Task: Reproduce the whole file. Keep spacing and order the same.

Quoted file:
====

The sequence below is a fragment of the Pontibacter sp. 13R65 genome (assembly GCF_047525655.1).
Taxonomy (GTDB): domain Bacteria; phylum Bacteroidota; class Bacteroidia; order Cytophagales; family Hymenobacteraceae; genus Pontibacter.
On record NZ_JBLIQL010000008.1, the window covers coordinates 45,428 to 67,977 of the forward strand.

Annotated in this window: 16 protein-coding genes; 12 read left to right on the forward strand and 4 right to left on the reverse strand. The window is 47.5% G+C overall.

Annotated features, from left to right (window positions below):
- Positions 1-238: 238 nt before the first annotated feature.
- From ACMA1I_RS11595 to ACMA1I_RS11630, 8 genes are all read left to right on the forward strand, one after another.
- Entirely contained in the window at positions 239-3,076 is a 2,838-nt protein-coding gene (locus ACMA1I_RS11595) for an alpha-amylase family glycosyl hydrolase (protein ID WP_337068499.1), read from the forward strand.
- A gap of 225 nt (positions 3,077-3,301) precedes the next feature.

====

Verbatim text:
The sequence below is a fragment of the Pontibacter sp. 13R65 genome (assembly GCF_047525655.1).
Taxonomy (GTDB): domain Bacteria; phylum Bacteroidota; class Bacteroidia; order Cytophagales; family Hymenobacteraceae; genus Pontibacter.
On record NZ_JBLIQL010000008.1, the window covers coordinates 45,428 to 67,977 of the forward strand.

Annotated in this window: 16 protein-coding genes; 12 read left to right on the forward strand and 4 right to left on the reverse strand. The window is 47.5% G+C overall.

Annotated features, from left to right (window positions below):
- Positions 1-238: 238 nt before the first annotated feature.
- From ACMA1I_RS11595 to ACMA1I_RS11630, 8 genes are all read left to right on the forward strand, one after another.
- Entirely contained in the window at positions 239-3,076 is a 2,838-nt protein-coding gene (locus ACMA1I_RS11595) for an alpha-amylase family glycosyl hydrolase (protein ID WP_337068499.1), read from the forward strand.
- A gap of 225 nt (positions 3,077-3,301) precedes the next feature.